Risks of running a brokerage firm
The big news from last week was the blow-up of a leveraged hedge fund Archegos & how it caused $billions in losses to its bank/broker. A primer to what it means to be a brokerage for such trades, the risk to reward, and more.
Being a broker is almost like running an insurance business, you keep earning brokerage income (like premium) & are always one black swan or mega volatile day away from giving it all back and more if one large client or many small clients default at the same time.
For all those who don’t understand, when customers trade with leverage or trade by keeping a portion of the value of trade as margin, if the customer loses more money than the margin, that is on the broker.
Unlike equity delivery trades where the customer would have given full money before the trade and brings no risk, with intraday and F&O every trade brings a little bit of risk to the broker.
The risk of such blow-ups causing brokers to lose large amounts of money is lesser if the customers are retail where the risk from individual customers is much lesser as compared to HNIs/Institutions who take large positions.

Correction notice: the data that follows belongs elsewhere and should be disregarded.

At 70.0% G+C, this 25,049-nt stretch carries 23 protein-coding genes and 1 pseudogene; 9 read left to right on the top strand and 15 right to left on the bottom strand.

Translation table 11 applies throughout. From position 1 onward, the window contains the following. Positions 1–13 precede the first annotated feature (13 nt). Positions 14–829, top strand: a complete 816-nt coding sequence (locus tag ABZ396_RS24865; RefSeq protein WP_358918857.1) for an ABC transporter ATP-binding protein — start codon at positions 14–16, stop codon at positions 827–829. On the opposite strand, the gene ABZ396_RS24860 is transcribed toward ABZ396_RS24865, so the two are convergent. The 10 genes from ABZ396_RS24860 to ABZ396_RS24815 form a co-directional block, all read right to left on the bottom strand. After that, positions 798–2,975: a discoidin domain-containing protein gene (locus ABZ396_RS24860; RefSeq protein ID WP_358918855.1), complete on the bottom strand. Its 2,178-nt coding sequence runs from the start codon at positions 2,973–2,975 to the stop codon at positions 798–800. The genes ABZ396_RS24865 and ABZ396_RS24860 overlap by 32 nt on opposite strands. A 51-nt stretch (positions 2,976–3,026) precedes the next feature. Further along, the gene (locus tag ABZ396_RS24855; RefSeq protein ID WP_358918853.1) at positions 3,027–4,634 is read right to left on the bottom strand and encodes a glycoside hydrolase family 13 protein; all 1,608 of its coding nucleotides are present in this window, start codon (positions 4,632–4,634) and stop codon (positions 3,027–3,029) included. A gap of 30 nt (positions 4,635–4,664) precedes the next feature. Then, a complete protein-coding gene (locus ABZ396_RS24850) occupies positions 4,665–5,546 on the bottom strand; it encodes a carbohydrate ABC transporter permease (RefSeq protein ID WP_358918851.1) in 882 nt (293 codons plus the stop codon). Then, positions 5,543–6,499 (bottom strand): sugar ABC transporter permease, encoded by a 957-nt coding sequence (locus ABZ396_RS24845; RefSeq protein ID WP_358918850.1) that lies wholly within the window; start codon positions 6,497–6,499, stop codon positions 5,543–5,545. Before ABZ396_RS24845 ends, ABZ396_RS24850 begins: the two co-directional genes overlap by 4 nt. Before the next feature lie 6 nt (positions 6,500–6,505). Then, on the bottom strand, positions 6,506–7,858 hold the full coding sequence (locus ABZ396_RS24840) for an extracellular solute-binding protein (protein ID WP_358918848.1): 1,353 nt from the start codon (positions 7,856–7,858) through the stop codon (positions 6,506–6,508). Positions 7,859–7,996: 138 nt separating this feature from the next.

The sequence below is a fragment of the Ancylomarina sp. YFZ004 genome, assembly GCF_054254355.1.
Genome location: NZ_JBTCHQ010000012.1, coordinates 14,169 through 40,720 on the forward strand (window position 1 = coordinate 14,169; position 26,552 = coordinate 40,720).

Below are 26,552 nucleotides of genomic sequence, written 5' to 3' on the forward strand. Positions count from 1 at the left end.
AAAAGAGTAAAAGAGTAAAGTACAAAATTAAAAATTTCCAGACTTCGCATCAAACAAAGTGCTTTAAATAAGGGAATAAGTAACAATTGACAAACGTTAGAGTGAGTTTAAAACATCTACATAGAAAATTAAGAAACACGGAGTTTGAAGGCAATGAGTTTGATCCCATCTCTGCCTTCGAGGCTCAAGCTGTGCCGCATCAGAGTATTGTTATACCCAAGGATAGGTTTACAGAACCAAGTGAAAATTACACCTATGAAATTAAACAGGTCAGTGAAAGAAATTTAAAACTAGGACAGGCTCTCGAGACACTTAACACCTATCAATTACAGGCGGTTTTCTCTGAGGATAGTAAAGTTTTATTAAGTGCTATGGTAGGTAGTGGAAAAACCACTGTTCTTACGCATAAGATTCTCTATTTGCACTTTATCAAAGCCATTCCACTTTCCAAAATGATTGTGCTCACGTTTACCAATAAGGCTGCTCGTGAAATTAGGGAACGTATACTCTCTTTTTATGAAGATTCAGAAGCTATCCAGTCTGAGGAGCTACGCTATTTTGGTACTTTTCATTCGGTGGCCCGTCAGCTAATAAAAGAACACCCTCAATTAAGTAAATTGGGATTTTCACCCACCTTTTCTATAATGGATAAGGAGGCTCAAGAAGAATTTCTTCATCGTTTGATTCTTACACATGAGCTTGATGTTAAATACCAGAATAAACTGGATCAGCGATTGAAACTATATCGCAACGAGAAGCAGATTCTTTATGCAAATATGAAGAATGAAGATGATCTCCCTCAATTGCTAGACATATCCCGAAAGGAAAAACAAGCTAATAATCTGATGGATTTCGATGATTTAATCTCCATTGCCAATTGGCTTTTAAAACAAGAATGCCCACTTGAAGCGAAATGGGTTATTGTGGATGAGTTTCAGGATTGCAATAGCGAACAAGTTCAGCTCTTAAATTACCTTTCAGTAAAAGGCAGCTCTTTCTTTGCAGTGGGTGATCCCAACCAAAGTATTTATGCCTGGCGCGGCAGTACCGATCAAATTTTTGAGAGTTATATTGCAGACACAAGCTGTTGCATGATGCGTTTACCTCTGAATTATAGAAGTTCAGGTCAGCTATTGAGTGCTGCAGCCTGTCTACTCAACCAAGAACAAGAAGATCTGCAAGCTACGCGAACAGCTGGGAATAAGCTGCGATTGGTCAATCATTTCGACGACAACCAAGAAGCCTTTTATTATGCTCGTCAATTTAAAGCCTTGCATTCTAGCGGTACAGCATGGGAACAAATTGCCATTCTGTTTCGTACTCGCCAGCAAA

The broker has to make sure that the earnings compensate for the risk being taken. Very similar to insurance businesses taking a premium every time they cover a risk. Higher the risk, the higher the premium/brokerage.
For the same reason, like you can’t get an insurance policy without paying a premium, I don’t think you will be able to trade speculative positions (intraday, F&O) without brokerage, unless of course if some VC/PE decides to bankroll this in the future. :)
Btw, the chances of an Archegos happening in India are much lesser than in the US because our regulations ensure that all types of derivatives can trade only on the exchange and there is a restriction on how much leverage can be taken/offered.
If you aren’t aware of the Archegos episode, check this from Finshots.